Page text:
{SANDMAN} – double definition, something that may be built on the beach and a fictional character supposed to put children to sleep at bedtime.

7d  Soldier having drink at back of vehicle outside home (10)
{CARABINEER} – this is an old soldier armed with a short rifle. Put a term (1,4) for an alcoholic beverage after (at back of) a vehicle and insert (outside) a short word meaning home.

8d  Young fellow seen as a ‘card’? (4,3,3)
{JACK THE LAD} – cryptic definition of a flashy, cocksure youth who appears four times in a pack of playing cards.

12d  Minced meat could be something to make you feel better (10)
{MEDICAMENT} – an anagram (could be) of MINCED MEAT.

13d  Journey, special treat around Italy, with three parties (10)
{TRIPARTITE} – the definition here is “with three parties”. Start with a synonym for journey and add an anagram (special) of TREAT around the IVR code for Italy.

14d  Bet composer’s name will be forgotten (5)
{WAGER} – “name will be forgotten” means that we have to lose the N(ame) from a 19th century German composer to leave a bet.

15d  Artist’s bed with yellow lining (5)
{COROT} – this is a French landscape painter. A children’s bed is lined with (i.e. has inside) the heraldic tincture of gold or yellow.

19d  Exert force on chap to become an author (7)
{PULLMAN} – this is the English author of the His Dark Materials trilogy. A verb meaning to exert force in the direction towards you precedes (on, in a down clue) a synonym for chap.

20d  Simplest home — excellent with very small interior (7)
{NAIVEST} – a superlative meaning simplest or most unsophisticated comes from a home (for birds perhaps) having in its interior an abbreviation for excellent and a small form of V(ery).

23d  In weight he is quite a way down the list? (6)
{EIGHTH} – this ordinal number, which would put you in the top ten but not on the podium, is hidden in the clue.

25d  Side in debt dumping leader (4)
{WING} – one side (of a large stately house, say) comes from a present participle meaning in debt after dumping its leading O.

26d  Worker may be bananas (4)
{HAND} – double definition.

My favourite clues today were 9a, 12a and 29a. Let us know yours.

Today’s Quickie Pun: {MOW} + {MEN} + {TREE} = {MOMENTARY}

38 comments on “DT 26737

  1. Yes, very enjoyable. There were a couple that kept me guessing for a while. Never heard of the composer at 15d, and ref 7d, I think the clue omits mention of the second “A”, unless I’m missing something. i.e. should read, “soldier having A drink at ……………” Thanks to G n G.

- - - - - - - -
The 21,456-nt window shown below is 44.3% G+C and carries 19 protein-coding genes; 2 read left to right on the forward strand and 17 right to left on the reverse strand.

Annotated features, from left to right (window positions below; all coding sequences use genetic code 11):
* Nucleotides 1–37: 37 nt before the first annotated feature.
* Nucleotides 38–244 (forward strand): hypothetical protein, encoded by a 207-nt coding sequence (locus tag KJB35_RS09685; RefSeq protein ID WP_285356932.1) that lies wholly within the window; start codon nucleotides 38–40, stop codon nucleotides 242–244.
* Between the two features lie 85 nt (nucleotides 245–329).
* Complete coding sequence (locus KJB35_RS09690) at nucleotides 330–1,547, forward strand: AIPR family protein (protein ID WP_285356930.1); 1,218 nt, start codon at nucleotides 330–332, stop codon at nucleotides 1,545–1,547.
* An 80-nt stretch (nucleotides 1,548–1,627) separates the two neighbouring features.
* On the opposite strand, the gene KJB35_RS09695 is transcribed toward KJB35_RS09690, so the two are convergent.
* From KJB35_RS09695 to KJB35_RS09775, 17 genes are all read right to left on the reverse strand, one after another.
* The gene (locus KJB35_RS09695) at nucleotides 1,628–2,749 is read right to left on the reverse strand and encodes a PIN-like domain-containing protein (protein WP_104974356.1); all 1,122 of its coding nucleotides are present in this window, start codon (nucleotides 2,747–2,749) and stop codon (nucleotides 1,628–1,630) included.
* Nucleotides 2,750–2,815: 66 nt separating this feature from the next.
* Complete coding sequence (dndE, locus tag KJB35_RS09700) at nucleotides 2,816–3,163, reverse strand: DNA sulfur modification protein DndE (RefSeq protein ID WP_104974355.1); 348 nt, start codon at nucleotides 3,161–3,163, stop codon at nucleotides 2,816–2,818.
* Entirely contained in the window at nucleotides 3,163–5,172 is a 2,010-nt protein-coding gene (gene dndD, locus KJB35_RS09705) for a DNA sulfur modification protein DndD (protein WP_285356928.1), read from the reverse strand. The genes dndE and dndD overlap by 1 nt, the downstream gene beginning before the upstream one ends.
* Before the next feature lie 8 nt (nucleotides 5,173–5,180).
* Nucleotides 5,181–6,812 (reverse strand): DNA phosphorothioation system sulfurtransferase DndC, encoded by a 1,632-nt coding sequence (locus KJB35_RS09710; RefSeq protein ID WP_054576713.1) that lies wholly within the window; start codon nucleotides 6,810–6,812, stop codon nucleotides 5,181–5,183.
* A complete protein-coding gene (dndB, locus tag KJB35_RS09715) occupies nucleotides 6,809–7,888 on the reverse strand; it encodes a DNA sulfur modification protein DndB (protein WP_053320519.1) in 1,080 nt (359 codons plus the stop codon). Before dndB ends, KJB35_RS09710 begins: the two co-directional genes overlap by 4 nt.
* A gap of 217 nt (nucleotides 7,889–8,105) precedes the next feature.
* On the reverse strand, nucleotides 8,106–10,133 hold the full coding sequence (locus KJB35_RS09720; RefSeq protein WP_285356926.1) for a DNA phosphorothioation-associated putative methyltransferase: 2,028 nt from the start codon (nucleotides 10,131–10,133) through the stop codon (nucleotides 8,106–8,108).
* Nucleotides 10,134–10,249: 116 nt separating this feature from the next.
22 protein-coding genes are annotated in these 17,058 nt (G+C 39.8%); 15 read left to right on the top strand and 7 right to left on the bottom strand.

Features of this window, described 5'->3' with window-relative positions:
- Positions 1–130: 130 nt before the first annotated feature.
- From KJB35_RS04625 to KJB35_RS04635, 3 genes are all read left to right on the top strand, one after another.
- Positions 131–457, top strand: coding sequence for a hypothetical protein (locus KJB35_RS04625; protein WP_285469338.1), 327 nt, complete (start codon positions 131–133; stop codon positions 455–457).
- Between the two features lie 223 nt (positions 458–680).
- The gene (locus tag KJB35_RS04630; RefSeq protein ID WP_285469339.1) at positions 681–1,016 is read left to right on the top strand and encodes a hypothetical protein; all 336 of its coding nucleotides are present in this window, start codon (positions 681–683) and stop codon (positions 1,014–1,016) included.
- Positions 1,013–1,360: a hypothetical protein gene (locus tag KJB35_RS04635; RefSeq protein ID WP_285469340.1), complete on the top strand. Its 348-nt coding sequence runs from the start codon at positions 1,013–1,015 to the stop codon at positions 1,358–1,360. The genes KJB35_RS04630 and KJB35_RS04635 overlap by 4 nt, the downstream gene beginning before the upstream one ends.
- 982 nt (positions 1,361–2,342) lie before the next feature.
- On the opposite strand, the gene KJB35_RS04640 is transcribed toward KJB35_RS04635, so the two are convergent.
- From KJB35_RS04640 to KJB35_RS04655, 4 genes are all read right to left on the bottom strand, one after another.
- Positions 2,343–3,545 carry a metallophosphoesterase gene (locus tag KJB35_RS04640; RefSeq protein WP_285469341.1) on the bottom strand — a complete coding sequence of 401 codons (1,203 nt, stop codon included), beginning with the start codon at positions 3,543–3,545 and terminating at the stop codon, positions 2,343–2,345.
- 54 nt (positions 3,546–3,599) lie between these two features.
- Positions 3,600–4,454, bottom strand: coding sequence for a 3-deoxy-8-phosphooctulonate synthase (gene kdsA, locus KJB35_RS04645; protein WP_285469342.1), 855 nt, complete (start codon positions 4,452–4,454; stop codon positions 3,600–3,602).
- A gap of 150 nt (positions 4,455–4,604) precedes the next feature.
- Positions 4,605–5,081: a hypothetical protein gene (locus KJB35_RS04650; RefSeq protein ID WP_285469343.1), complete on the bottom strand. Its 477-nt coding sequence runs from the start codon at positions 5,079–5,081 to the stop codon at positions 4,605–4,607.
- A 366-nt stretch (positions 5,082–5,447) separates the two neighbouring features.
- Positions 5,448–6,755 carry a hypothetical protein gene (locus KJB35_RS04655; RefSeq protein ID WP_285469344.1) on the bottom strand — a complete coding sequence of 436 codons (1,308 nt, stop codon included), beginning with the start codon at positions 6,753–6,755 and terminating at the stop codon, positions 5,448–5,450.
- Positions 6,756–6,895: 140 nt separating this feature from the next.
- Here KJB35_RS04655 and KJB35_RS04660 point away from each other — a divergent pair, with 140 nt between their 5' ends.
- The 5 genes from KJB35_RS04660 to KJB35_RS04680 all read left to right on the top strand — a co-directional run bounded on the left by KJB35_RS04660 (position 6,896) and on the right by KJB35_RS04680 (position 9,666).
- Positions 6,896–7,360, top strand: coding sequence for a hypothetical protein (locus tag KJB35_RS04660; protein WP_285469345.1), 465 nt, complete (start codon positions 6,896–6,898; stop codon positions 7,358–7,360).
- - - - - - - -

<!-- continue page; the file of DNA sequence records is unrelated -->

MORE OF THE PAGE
1. I did spot the missing A but decided that it was perhaps deliberate with drink meaning “a beer” as in “let’s have a beer” or “let’s drink”. Even as I’m writing this I’m coming round to the view that you may be right!

  2. A fairly straightforward puzzle today, although I did spend some time trying to work out 7d.
    Favourite clue, 29a.
    Thanks to Giovanni, and to Gazza for the review.

    As for the Toughie… it definitely is! Completed, but needing clarification on a couple from Tilsit later.

  3. Morning Gazza, finished without hints but needed a couple of explainations, thanks :-) , a tough one for me and not one of my favourites, I agree there is an ‘a’ missing form the clue in 7d, have never heard of one of these either, maybe one favourite clue 17a, good luck everyone a 3 or 4* maybe even for me today, I found it hard going

  4. All went smoothly until the last few on the RHS, notably 15d (never heard of him) and 15a (is this a real word?) which was last in for me. Would not have finished without hints so just shades into 4* difficulty for me. Liked 9a and 21a, hated 19a, 18a and 15d, since I really dislike clues where the solutions are people’s names.

  5. I made exactly the same comment to my husband about the spelling of rhinoceros. Not a word you write down very often, but glad I was not the only one to doubt the spelling. We found this quite tricky but very enjoyable.

  6. I also had to check the spelling for 1a. Found it tricky but solvable in the end. Had a few strange answers for 7d before the penny dropped . Thanks to Gazza for the explanations.

  7. Very enjoyable thank you Giovanni, a nice end to the solving week. I would say 2* difficulty but definitely 4* fun. Thanks to Gazza too.

    The Toughie is very tough, although some of my d’ohziness may be explained on a particularly busy and hard going week. If you are up for a great challenge, have a go.

  8. Fairly standard in terms of difficulty. Got stuck with two in the NE section. Never heard of the soldier but eventually managed to work it out from the wordplay. Didn’t know the artist either, but again the wordplay helped. Quite an enjoyable puzzle.

  9. Enjoyed this one. The 2 15s were the last in as I had not heard of the painter and forgot about the ‘is’ in 15a. Not sure if 22 is a verb though – is it in Chambers yet? Still, a good contest with lots of nice clues of which I liked 14 best.